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The Estrogen, Serotonin, and Melatonin Connection: Balance is Essential

by Institute for Vibrant Living

Menopause management is a balancing act that can be very confusing for women who are suffering from hot flashes, night sweats, vaginal dryness and other symptoms. Understanding the causes for menopausal symptoms can be difficult because there are physical, psychological and emotional components associated with the change of life. Recent studies have found a link between estrogen, serotonin and melatonin that might shed some light on the causes for certain symptoms. 

For a smoother transition into menopause, learn about how balanced estrogen levels lead to healthier serotonin and melatonin levels.

Serotonin is a neurotransmitter that carries nerve impulses from your brain to your body. It is often called the “happy hormone” because of its positive effects on mood. Low levels of serotonin can lead to depression, fatigue, sexual dysfunction and sleep disorders. Because estrogen is needed to produce serotonin, the declining levels of estrogen associated with menopause result in lower serotonin levels.

To further complicate matters, low serotonin levels lead to low melatonin levels. Serotonin is synthesized in the body to make melatonin, the hormone that is essential to restful sleep. Melatonin controls the body’s circadian rhythms to regulate sleep cycles.

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People with low melatonin levels are prone to sleep disorders that leave them in a perpetual state of fatigue. Chronic insomnia has adverse effects on all aspects of health and it can be especially troublesome for menopausal women.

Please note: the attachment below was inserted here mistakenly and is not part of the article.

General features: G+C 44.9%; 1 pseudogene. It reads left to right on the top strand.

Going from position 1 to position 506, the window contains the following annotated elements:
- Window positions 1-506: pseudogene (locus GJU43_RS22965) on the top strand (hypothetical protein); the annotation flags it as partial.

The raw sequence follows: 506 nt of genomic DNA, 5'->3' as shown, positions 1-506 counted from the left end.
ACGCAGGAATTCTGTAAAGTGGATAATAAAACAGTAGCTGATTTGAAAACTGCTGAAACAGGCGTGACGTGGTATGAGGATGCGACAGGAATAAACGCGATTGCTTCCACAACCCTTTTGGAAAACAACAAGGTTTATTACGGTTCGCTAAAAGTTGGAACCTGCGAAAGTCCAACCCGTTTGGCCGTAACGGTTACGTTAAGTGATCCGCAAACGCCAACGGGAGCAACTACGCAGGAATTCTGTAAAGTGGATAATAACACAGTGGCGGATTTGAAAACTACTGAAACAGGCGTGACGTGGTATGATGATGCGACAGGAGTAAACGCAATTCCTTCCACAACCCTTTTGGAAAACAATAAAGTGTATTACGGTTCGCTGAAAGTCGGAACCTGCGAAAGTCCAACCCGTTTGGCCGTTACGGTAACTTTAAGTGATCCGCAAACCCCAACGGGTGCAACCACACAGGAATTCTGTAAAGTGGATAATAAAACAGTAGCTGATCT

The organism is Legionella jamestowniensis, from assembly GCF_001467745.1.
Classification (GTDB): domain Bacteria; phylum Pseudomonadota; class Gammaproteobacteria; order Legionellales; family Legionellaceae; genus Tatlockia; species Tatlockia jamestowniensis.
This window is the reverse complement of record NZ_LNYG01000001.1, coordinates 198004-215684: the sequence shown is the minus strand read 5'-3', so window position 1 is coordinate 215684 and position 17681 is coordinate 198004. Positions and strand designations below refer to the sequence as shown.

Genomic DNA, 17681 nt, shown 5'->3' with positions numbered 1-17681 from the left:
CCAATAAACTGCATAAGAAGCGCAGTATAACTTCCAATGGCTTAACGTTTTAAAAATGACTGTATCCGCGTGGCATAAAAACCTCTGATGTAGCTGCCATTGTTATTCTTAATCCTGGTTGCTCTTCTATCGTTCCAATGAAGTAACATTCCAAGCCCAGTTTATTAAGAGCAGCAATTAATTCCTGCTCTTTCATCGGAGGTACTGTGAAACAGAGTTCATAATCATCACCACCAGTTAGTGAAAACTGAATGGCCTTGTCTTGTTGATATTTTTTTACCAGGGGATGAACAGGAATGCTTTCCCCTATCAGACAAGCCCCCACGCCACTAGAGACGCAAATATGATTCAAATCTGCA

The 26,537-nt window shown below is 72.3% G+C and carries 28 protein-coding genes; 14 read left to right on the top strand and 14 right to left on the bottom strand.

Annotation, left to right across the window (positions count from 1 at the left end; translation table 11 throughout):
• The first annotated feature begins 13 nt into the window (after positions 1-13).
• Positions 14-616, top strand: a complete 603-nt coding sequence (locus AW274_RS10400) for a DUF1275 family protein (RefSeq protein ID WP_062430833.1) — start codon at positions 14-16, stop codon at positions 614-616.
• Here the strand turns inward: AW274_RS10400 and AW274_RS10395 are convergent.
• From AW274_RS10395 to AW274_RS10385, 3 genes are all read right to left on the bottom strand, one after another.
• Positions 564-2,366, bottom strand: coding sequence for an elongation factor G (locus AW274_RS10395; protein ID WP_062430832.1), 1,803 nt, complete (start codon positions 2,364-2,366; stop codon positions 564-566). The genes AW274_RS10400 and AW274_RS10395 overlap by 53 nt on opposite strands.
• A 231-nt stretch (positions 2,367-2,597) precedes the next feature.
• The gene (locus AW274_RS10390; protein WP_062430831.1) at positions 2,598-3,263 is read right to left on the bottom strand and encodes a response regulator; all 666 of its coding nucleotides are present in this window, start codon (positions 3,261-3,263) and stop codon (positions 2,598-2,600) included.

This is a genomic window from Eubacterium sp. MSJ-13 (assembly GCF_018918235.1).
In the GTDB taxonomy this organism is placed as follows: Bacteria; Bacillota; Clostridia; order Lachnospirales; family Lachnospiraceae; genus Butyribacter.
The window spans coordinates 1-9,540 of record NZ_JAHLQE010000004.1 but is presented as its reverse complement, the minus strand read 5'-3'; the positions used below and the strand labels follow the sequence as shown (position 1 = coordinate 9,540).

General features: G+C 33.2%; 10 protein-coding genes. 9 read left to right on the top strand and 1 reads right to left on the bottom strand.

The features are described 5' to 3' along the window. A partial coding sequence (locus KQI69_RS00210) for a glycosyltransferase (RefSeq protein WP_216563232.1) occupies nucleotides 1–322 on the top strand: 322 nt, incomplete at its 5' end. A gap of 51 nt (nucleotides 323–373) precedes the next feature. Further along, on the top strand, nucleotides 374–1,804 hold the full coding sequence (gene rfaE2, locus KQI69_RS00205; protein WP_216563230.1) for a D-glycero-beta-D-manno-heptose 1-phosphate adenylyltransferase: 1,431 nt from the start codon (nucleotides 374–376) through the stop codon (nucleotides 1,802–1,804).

Simply put, the estrogen, serotonin and melatonin imbalances can (and often do) create the perfect storm for menopausal symptoms mood swings and sleep disorders. The symptoms can become so troublesome that women seek help from their doctors who often prescribe hormone replace therapy (HRT) and sleeping pills. Both HRT and prescription sleep aids have unpleasant and sometimes dangerous side effects. 

Fortunately both serotonin and melatonin levels can be boosted through dietary changes and nutritional supplements. Studies show that tryptophan supplements help to increase serotonin and melatonin levels in the brain. Food sources of tryptophan include soy, pumpkin seeds, walnuts, peas, whole grains and low-fat dairy products.

Serotonin and melatonin supplements area available online and in natural heath stores. They come in pill, capsule or powdered forms. These supplements are a safe, natural alternative to prescription medications. Add them to your daily regimen to boost your mood, help you sleep and keep you healthy.  

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